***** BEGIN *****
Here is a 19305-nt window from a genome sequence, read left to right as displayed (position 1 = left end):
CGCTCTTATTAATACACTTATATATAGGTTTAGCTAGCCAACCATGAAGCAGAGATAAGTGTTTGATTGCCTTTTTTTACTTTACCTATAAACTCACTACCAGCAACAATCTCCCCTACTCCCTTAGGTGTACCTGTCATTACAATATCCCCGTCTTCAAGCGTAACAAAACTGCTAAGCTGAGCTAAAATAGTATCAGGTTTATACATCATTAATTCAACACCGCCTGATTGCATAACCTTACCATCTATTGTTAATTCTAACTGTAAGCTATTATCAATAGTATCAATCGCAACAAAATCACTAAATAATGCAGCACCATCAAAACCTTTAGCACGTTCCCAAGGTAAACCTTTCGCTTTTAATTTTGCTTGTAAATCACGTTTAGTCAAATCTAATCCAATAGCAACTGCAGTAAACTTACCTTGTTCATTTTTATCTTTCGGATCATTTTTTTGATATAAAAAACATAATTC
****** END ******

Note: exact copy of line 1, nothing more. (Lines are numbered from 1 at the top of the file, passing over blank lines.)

Here is a 19305-nt window from a genome sequence, read left to right as displayed (position 1 = left end):